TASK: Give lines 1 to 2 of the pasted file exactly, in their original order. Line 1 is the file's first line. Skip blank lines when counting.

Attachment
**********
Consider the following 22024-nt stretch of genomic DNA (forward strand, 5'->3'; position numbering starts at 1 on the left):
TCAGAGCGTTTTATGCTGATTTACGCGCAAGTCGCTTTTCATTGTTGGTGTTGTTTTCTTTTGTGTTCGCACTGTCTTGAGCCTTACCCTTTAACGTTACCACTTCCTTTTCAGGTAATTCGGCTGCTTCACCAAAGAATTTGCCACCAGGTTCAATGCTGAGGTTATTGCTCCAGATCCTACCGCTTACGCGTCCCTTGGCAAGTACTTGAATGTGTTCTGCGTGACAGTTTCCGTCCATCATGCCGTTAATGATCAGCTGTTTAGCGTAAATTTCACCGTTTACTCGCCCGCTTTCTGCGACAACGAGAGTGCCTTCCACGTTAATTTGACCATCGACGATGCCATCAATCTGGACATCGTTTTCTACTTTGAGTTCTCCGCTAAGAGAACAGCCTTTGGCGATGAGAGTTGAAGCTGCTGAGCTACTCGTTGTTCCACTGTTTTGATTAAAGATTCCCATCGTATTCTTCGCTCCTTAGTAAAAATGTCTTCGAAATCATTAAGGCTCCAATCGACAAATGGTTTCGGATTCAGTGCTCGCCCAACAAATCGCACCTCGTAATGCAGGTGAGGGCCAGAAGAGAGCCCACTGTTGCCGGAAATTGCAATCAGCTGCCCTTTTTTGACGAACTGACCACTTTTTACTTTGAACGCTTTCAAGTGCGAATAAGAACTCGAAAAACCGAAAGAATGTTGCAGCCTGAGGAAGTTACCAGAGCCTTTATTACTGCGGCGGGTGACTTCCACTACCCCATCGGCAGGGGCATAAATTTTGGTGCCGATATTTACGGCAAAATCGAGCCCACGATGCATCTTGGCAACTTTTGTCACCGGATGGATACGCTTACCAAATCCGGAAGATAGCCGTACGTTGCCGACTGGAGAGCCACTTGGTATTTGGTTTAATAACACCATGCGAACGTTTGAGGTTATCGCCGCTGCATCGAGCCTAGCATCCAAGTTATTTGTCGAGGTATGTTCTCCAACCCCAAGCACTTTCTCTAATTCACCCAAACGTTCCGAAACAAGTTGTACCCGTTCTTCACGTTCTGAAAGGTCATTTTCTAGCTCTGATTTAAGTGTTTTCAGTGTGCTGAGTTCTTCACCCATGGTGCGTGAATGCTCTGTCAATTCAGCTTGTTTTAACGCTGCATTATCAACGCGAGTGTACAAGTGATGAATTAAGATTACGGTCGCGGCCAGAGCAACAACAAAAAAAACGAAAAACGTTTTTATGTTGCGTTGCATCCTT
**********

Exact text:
Consider the following 22024-nt stretch of genomic DNA (forward strand, 5'->3'; position numbering starts at 1 on the left):
TCAGAGCGTTTTATGCTGATTTACGCGCAAGTCGCTTTTCATTGTTGGTGTTGTTTTCTTTTGTGTTCGCACTGTCTTGAGCCTTACCCTTTAACGTTACCACTTCCTTTTCAGGTAATTCGGCTGCTTCACCAAAGAATTTGCCACCAGGTTCAATGCTGAGGTTATTGCTCCAGATCCTACCGCTTACGCGTCCCTTGGCAAGTACTTGAATGTGTTCTGCGTGACAGTTTCCGTCCATCATGCCGTTAATGATCAGCTGTTTAGCGTAAATTTCACCGTTTACTCGCCCGCTTTCTGCGACAACGAGAGTGCCTTCCACGTTAATTTGACCATCGACGATGCCATCAATCTGGACATCGTTTTCTACTTTGAGTTCTCCGCTAAGAGAACAGCCTTTGGCGATGAGAGTTGAAGCTGCTGAGCTACTCGTTGTTCCACTGTTTTGATTAAAGATTCCCATCGTATTCTTCGCTCCTTAGTAAAAATGTCTTCGAAATCATTAAGGCTCCAATCGACAAATGGTTTCGGATTCAGTGCTCGCCCAACAAATCGCACCTCGTAATGCAGGTGAGGGCCAGAAGAGAGCCCACTGTTGCCGGAAATTGCAATCAGCTGCCCTTTTTTGACGAACTGACCACTTTTTACTTTGAACGCTTTCAAGTGCGAATAAGAACTCGAAAAACCGAAAGAATGTTGCAGCCTGAGGAAGTTACCAGAGCCTTTATTACTGCGGCGGGTGACTTCCACTACCCCATCGGCAGGGGCATAAATTTTGGTGCCGATATTTACGGCAAAATCGAGCCCACGATGCATCTTGGCAACTTTTGTCACCGGATGGATACGCTTACCAAATCCGGAAGATAGCCGTACGTTGCCGACTGGAGAGCCACTTGGTATTTGGTTTAATAACACCATGCGAACGTTTGAGGTTATCGCCGCTGCATCGAGCCTAGCATCCAAGTTATTTGTCGAGGTATGTTCTCCAACCCCAAGCACTTTCTCTAATTCACCCAAACGTTCCGAAACAAGTTGTACCCGTTCTTCACGTTCTGAAAGGTCATTTTCTAGCTCTGATTTAAGTGTTTTCAGTGTGCTGAGTTCTTCACCCATGGTGCGTGAATGCTCTGTCAATTCAGCTTGTTTTAACGCTGCATTATCAACGCGAGTGTACAAGTGATGAATTAAGATTACGGTCGCGGCCAGAGCAACAACAAAAAAAACGAAAAACGTTTTTATGTTGCGTTGCATCCTT